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Radiolaria

Posted: 28.05.2008 02:21
by Charles Krebs
The fossil skeletons of radiolarians are very three dimensional, making them a tough subject to photograph with a microscope. Stacking with Helicon Focus allows for some nice looks at these structures.

Canon 350D above an Olympus BHS microscope. Olympus 20X S Plan Apo objective with DIC illumination.

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Posted: 03.06.2008 15:22
by Dan Kozub
Charles,

Thanks for sharing your latest images!

I can see there is kind of aberration on the images? I think they can be improved by shifting blue channel up and red channel down. What is the reason for this aberration?

Posted: 04.06.2008 07:06
by Charles Krebs
Dan,
I can see there is kind of aberration on the images? I think they can be improved by shifting blue channel up and red channel down. What is the reason for this aberration?

Not really. These were done with DIC (Differential Interference Contrast) illumination. When used "normally" with a subject like this the results are shades of a uniform color (there is no real color in these silica "skeletons" at all). By changing the relative positions of the upper an lower Nomarski prisms you can get some very weird and colorful ("DisneyChrome", I call it :wink: ) renditions. I use DIC this way infrequently, but sometimes it is fun to try with otherwise colorless subjects. A more proper name for this is "Optical Staining" and it can be studied in more detail here:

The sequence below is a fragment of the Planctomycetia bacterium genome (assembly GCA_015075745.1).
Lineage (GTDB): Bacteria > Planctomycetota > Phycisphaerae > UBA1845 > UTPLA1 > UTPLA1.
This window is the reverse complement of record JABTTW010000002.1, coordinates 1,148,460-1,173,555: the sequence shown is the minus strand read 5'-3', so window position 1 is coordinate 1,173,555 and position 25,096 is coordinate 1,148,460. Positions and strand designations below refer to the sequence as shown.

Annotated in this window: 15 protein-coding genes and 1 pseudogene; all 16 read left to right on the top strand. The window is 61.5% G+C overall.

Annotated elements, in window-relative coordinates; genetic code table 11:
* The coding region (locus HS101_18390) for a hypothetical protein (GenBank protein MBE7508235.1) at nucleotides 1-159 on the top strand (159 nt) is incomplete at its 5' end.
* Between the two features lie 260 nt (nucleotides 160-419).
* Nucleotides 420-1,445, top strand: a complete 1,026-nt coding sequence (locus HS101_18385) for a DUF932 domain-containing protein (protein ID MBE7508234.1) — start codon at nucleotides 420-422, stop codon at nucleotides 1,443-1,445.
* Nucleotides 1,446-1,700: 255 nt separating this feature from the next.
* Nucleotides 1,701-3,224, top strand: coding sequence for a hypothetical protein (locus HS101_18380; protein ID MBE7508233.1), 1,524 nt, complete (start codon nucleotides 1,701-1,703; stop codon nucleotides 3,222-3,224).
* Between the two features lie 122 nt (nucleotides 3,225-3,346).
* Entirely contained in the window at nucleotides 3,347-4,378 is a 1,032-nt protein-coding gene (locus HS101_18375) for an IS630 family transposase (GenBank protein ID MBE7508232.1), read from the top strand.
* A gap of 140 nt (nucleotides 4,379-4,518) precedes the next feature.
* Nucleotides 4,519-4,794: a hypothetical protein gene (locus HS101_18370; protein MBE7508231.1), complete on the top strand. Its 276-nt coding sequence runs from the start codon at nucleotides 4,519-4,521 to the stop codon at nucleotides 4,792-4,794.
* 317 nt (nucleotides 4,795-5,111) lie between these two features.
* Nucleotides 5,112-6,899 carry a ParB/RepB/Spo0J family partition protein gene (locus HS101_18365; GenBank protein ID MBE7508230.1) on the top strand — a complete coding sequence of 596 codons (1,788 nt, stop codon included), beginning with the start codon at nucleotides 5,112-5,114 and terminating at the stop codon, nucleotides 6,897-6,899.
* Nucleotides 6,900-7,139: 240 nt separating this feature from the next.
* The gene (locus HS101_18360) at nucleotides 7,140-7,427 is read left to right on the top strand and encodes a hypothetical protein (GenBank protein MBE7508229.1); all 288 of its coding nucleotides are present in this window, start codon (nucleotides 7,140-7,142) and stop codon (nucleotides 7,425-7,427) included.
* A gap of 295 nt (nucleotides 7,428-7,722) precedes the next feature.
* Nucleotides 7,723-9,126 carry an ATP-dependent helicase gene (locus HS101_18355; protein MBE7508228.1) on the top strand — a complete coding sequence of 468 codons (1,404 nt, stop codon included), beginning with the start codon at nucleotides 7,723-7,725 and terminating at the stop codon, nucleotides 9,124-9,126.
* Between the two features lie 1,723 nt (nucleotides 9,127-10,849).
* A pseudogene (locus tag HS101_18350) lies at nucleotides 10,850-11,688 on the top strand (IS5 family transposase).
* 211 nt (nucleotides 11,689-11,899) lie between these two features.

http://www.olympusmicro.com/primer/java ... index.html

Here's another stacked radiolarian image so you can see what the DIC effect would be without adjusting it into this "optical staining" range.

Heliodiscus asteriscus

Posted: 10.08.2008 10:38
by Mike Guwak
I Make the same with Helicon Focus.
I use Apo. 16x with 3,2 Projectiv. I have a Carl Zeiss Standart 14 Microscope.

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Astractura ordinata

Posted: 10.08.2008 10:38
by Mike Guwak
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Petalospyris decapus

Posted: 10.08.2008 10:39
by Mike Guwak
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Rhopalatractus ornatus

Posted: 10.08.2008 10:40
by Mike Guwak
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Posted: 18.02.2009 15:09
by cybermystic
Some stunning results there guys - very nice indeed!!
Greg

Very Star Trek!

Posted: 23.02.2009 14:20
by BrianS
Charles/Mike,

nice work, I can see that you have a similar challenge with these 'transparent' object that I do with shooting jewellery, especially diamond rings etc.

Maintaining the clarity and 'life' in such object is tricky.

Another observation - I'm constantly challenged by fixing the 'imperfections' in the work of man, as we assume there will be perfection.

Bit deep I guess! :)